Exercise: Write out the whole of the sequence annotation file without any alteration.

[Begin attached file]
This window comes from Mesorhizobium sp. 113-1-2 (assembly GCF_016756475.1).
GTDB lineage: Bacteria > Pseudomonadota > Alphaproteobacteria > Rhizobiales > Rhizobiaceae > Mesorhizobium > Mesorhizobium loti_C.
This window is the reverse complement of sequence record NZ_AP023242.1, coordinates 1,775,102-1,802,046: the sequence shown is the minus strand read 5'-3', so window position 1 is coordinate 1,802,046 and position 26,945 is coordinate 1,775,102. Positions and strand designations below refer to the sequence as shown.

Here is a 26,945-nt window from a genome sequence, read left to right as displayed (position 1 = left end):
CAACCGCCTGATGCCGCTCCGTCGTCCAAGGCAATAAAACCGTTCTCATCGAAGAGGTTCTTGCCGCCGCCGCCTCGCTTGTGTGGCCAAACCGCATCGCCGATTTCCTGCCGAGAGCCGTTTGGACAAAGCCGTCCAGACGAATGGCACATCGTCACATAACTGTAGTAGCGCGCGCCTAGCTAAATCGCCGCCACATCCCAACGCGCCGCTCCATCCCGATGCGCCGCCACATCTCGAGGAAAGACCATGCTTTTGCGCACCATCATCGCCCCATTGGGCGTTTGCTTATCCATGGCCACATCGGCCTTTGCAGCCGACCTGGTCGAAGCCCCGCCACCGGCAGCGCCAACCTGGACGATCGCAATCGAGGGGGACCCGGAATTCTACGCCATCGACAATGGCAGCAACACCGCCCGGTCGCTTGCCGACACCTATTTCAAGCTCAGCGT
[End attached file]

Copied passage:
This window comes from Mesorhizobium sp. 113-1-2 (assembly GCF_016756475.1).
GTDB lineage: Bacteria > Pseudomonadota > Alphaproteobacteria > Rhizobiales > Rhizobiaceae > Mesorhizobium > Mesorhizobium loti_C.
This window is the reverse complement of sequence record NZ_AP023242.1, coordinates 1,775,102-1,802,046: the sequence shown is the minus strand read 5'-3', so window position 1 is coordinate 1,802,046 and position 26,945 is coordinate 1,775,102. Positions and strand designations below refer to the sequence as shown.

Here is a 26,945-nt window from a genome sequence, read left to right as displayed (position 1 = left end):
CAACCGCCTGATGCCGCTCCGTCGTCCAAGGCAATAAAACCGTTCTCATCGAAGAGGTTCTTGCCGCCGCCGCCTCGCTTGTGTGGCCAAACCGCATCGCCGATTTCCTGCCGAGAGCCGTTTGGACAAAGCCGTCCAGACGAATGGCACATCGTCACATAACTGTAGTAGCGCGCGCCTAGCTAAATCGCCGCCACATCCCAACGCGCCGCTCCATCCCGATGCGCCGCCACATCTCGAGGAAAGACCATGCTTTTGCGCACCATCATCGCCCCATTGGGCGTTTGCTTATCCATGGCCACATCGGCCTTTGCAGCCGACCTGGTCGAAGCCCCGCCACCGGCAGCGCCAACCTGGACGATCGCAATCGAGGGGGACCCGGAATTCTACGCCATCGACAATGGCAGCAACACCGCCCGGTCGCTTGCCGACACCTATTTCAAGCTCAGCGT